Baboon Metaphysics: The Evolution of a Social Mind

Dorothy L. Cheney, Author, Robert M. Seyfarth, Author . Univ. of Chicago $27.50 (348p) ISBN 978-0-226-10243-6

Lovers' quarrels and murder, greed and social climbing: baboon society has all the features that make a mainstream novel a page-turner. The question Cheney and Seyfarth (How Monkeys See the World ) ask, however, is more demanding: how much of baboon behavior is instinctive, and how much comes from actual thought? Are baboons self-aware? To find answers, the authors spent years observing a clan of baboons in Botswana's Moremi Game Reserve. Like most primates, baboons are social creatures, living in large groups of 100, where individual rank—and the ability to claim food or a mate—is based on a complex web of birth and consort relationships. Cheney and Seyfarth pepper their descriptions with surprisingly apt literary comparisons, such as the example of a baboon who runs afoul of a higher-ranking member and receives much the same treatment as an unwitting character in an Edith Wharton novel. Along the way we get a good look at the state of current primate research on intelligence and learn why scientists think the human brain is still unique. While describing important research about baboon cognition and social relations, this book charms as much as it informs. 50 b&w photos, 1 line drawing. (May)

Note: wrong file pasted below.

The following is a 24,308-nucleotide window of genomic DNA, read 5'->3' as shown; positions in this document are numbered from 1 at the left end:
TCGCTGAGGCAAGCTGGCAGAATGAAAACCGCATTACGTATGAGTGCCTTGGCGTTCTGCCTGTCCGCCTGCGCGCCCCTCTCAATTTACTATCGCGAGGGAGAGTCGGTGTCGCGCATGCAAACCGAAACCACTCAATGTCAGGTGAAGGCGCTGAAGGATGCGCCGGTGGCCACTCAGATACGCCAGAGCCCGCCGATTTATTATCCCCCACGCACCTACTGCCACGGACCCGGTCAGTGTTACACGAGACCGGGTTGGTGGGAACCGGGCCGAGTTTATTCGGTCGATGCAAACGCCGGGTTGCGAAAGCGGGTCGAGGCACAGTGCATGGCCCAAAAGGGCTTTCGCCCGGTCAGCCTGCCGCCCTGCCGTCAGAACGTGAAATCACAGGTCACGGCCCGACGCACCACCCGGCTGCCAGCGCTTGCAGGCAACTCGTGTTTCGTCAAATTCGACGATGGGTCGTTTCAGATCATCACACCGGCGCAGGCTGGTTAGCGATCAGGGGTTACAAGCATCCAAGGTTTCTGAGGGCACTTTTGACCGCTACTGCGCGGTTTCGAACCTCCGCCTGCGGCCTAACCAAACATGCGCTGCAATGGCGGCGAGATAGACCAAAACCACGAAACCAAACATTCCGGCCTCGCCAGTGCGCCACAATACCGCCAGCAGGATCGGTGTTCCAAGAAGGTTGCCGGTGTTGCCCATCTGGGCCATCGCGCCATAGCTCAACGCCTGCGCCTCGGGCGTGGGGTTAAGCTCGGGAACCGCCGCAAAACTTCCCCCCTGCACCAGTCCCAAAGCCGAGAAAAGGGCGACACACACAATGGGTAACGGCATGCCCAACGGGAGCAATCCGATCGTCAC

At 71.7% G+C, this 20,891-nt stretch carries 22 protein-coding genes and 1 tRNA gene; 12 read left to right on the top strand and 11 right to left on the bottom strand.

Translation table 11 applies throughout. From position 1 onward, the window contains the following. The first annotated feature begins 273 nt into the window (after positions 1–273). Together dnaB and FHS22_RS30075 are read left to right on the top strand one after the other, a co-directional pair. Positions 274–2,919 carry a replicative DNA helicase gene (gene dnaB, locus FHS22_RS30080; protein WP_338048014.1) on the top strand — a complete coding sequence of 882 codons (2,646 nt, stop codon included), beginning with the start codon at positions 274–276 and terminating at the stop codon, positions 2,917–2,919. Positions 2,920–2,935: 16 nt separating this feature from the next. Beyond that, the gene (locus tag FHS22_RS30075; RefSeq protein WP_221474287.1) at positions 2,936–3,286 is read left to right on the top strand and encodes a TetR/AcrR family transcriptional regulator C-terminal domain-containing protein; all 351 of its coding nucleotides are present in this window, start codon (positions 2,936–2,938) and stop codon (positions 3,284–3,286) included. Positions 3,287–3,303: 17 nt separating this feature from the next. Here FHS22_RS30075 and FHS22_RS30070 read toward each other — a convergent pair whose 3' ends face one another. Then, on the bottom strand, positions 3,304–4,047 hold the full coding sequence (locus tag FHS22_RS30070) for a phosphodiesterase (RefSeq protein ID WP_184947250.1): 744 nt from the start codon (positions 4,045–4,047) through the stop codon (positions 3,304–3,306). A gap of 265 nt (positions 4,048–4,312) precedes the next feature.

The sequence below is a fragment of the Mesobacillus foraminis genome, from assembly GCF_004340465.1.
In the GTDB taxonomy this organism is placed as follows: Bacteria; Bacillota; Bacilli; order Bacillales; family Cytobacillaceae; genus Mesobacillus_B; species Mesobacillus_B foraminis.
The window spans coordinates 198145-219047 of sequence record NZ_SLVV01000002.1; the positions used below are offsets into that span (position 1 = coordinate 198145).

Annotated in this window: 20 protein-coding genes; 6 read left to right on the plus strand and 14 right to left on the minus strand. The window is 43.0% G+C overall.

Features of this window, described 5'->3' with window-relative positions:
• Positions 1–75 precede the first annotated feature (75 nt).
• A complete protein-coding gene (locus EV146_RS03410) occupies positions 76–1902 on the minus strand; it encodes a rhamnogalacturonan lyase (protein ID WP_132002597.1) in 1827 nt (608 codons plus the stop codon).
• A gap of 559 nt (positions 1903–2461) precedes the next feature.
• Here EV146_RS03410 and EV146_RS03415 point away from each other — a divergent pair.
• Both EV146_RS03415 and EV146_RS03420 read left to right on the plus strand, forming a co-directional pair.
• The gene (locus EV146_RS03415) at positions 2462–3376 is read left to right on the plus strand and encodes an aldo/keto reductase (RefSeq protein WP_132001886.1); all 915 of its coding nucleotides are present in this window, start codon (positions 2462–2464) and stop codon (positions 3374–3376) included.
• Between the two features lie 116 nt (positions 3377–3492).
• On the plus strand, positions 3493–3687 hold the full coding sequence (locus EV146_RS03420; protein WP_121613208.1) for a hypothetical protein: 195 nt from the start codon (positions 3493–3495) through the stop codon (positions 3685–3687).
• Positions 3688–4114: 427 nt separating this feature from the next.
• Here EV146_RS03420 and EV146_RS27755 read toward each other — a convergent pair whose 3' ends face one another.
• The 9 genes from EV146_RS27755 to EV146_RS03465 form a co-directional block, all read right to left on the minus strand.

Reviewed on: 03/26/2007
Release date: 05/01/2007
Genre: Nonfiction
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